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Last updated on April 24, 2014 at 17:35 EDT

Schwarzenegger: Bush Administration’s Global-Warming Action Bogus

July 14, 2008

California Governor Arnold Schwarzenegger said on Sunday that any last-minute action by Bush on global warming before leaving office would be “bogus.”

The Republican Governor said on ABC’s “This Week” that any action against global warming this late in the administration would lack sincerity.  Under Schwarzenegger’s leadership, California has pushed for federal action to limit greenhouse gases, but has been unsuccessful.

“You don’t really have an effect by doing something six months before you leave office … it doesn’t sound to me believable at all. The sincerity is not there,” he said.  “If they would have done something this year, I would have thought it was bogus anyway.”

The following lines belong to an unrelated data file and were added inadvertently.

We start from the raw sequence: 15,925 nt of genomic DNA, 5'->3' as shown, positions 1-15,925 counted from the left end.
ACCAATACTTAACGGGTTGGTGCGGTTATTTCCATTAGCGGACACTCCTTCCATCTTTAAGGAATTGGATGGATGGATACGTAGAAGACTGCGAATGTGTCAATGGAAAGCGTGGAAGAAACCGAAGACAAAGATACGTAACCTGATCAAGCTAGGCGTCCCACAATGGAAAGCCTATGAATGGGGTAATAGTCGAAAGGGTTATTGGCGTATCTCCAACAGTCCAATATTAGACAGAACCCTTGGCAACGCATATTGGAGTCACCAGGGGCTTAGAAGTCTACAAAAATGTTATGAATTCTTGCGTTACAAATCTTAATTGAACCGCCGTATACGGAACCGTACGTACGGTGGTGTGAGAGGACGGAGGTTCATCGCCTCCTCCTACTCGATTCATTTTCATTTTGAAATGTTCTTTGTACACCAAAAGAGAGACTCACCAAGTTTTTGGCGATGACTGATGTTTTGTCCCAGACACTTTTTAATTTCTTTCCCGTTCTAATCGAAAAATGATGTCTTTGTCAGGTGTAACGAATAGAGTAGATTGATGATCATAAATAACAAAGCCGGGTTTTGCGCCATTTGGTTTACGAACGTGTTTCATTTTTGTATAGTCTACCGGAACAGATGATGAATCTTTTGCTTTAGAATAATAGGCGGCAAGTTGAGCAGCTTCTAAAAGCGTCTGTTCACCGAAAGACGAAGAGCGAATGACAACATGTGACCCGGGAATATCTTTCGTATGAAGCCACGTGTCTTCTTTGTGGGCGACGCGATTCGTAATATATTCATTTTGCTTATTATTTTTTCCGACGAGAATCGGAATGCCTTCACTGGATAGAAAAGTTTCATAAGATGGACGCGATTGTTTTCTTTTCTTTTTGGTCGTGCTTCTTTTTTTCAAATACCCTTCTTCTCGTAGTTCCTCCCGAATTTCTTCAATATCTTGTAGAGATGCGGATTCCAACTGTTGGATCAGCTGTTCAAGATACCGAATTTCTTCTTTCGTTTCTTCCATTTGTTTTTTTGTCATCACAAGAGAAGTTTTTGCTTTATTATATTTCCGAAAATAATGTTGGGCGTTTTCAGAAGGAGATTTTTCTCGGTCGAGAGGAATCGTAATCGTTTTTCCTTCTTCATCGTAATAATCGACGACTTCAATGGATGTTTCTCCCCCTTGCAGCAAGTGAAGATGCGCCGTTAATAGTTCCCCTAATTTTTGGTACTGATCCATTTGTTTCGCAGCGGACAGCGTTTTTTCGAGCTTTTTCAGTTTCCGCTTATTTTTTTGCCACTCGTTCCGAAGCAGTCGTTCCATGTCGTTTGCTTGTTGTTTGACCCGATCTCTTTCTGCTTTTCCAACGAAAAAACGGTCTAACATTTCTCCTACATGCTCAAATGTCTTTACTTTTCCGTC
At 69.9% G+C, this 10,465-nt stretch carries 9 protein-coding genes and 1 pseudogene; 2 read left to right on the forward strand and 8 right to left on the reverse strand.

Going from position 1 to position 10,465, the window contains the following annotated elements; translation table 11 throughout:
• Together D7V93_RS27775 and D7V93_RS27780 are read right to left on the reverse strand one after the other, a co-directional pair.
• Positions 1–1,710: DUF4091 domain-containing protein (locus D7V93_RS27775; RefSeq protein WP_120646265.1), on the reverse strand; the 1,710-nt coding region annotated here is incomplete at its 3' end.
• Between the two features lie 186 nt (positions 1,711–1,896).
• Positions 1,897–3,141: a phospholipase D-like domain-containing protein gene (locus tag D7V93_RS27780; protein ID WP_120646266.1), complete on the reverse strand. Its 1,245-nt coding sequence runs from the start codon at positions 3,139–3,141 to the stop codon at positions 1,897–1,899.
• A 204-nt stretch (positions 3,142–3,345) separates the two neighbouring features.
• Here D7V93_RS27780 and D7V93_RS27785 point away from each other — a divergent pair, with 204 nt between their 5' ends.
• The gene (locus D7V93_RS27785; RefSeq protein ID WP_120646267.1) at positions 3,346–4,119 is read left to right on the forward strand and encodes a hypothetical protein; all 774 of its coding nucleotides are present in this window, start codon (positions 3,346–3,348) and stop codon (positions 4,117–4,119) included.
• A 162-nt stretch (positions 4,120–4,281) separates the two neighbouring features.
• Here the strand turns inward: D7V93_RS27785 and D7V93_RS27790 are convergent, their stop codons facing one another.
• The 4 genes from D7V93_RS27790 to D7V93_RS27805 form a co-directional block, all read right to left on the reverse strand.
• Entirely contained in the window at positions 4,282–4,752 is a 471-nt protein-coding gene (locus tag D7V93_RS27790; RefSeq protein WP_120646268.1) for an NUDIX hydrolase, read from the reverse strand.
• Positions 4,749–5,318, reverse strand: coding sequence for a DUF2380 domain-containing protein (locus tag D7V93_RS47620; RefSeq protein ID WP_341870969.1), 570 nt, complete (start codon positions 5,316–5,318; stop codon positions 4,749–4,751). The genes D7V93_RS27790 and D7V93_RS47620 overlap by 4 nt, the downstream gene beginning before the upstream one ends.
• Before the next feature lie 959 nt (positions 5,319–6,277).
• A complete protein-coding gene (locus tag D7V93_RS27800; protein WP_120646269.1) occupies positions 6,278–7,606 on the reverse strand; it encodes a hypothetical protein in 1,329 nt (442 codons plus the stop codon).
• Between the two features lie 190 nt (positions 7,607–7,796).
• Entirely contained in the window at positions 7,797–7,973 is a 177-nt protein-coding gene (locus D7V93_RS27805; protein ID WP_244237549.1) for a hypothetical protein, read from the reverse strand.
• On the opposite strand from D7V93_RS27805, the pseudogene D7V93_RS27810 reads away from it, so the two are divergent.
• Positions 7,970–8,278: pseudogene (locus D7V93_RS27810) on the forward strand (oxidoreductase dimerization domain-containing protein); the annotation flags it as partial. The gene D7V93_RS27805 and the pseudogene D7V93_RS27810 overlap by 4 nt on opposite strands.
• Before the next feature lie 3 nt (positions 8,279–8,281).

Stephen Johnson, chief of the Environmental Protection Agency, declined on Friday to take initiative on regulating greenhouse gas emissions under current laws even though the U.S. Supreme Court ruled over a year ago that the agency had the power to do so.

15 months after the Supreme Court’s ruling, bipartisan critics believe the non-action assures that the Bush administration will do little to slow-down global warming.  Johnson believes Congress should be the ones to regulate emissions through legislation.

When commenting on Johnson’s statement Schwarzenegger said, “(this) really means that basically this administration did not believe in global warming, or they did not believe that they should do anything about it since China is not doing anything about it and since India is not willing to do the same thing, so why should we do the same thing?”

Schwarzenegger believes the U.S. should be the leader in the fight against climate change. 

Last month, legislation in the Senate died that would limit greenhouse gas emissions by using a market-based cap-and-trade system.

President Bush joined other leaders at the G8 summit in Japan last week and pledged to cut greenhouse gas emissions in half by 2050.  Unfortunately, the pledge offered no solid plans and is open to interpretation.

Schwarzenegger said the record number of wildfires in California this summer could be partially accredited to global warming.